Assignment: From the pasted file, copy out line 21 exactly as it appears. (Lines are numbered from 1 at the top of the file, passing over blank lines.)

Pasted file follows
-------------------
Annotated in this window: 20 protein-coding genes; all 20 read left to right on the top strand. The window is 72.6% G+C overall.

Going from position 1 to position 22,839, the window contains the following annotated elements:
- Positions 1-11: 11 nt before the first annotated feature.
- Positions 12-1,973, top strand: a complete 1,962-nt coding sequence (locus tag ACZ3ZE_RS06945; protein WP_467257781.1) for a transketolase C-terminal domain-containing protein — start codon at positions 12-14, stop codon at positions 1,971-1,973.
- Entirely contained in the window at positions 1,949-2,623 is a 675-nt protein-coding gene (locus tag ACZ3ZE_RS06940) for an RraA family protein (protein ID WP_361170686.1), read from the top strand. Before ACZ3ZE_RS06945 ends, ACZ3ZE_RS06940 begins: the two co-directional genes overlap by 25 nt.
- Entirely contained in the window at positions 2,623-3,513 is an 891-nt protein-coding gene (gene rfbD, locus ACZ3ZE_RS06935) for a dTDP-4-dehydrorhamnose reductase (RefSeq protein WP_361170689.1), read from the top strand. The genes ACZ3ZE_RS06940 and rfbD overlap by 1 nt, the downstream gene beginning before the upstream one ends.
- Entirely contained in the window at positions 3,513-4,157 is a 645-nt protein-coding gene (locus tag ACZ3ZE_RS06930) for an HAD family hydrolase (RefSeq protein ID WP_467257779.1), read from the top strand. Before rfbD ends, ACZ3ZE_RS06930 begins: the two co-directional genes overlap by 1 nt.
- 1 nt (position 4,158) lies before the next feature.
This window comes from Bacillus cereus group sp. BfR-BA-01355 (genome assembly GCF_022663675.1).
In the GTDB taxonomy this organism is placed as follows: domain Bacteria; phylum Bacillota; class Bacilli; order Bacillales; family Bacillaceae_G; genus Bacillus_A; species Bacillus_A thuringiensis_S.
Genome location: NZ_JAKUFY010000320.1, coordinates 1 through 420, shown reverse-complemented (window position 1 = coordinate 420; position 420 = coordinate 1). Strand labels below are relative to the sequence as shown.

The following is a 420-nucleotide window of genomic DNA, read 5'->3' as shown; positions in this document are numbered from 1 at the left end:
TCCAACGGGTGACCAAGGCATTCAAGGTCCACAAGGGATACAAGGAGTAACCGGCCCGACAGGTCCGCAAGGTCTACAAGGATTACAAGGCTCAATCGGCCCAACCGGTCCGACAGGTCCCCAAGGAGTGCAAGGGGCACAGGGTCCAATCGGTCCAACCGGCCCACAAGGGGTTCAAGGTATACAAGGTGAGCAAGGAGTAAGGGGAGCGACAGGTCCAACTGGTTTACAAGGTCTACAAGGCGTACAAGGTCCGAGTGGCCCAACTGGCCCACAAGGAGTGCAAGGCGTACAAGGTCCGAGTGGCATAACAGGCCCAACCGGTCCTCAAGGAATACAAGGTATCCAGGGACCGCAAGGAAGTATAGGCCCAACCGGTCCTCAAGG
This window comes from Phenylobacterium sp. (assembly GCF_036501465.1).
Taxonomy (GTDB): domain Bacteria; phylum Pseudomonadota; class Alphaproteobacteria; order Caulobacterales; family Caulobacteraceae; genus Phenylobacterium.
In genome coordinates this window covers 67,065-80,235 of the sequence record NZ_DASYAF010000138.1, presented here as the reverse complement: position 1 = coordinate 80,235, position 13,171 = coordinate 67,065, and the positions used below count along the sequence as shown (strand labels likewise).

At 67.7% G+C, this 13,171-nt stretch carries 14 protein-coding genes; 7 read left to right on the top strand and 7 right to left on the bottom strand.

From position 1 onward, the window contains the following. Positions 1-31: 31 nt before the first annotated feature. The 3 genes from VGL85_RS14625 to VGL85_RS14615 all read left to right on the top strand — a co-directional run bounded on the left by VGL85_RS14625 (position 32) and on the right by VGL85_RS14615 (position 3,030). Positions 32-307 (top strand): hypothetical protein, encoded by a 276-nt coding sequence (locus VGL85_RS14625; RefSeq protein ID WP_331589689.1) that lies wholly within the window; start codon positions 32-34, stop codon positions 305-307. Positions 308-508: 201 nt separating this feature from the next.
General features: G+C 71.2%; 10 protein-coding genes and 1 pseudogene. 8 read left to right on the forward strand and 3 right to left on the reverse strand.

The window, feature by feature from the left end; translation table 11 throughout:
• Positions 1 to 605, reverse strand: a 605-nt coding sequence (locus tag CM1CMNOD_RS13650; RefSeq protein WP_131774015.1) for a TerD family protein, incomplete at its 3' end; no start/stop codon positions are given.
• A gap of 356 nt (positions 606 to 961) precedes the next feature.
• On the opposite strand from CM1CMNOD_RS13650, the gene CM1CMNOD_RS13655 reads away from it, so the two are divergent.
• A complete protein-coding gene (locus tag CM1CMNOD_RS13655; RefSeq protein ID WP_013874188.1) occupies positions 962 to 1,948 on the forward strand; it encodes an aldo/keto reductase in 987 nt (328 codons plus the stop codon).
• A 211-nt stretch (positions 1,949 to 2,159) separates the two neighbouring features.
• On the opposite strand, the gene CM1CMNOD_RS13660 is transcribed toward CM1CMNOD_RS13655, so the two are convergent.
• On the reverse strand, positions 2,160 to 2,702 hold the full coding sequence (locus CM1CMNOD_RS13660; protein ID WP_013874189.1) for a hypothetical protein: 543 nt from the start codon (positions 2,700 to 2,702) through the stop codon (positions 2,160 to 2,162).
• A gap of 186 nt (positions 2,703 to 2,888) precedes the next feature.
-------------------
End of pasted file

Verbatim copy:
• Positions 1 to 605, reverse strand: a 605-nt coding sequence (locus tag CM1CMNOD_RS13650; RefSeq protein WP_131774015.1) for a TerD family protein, incomplete at its 3' end; no start/stop codon positions are given.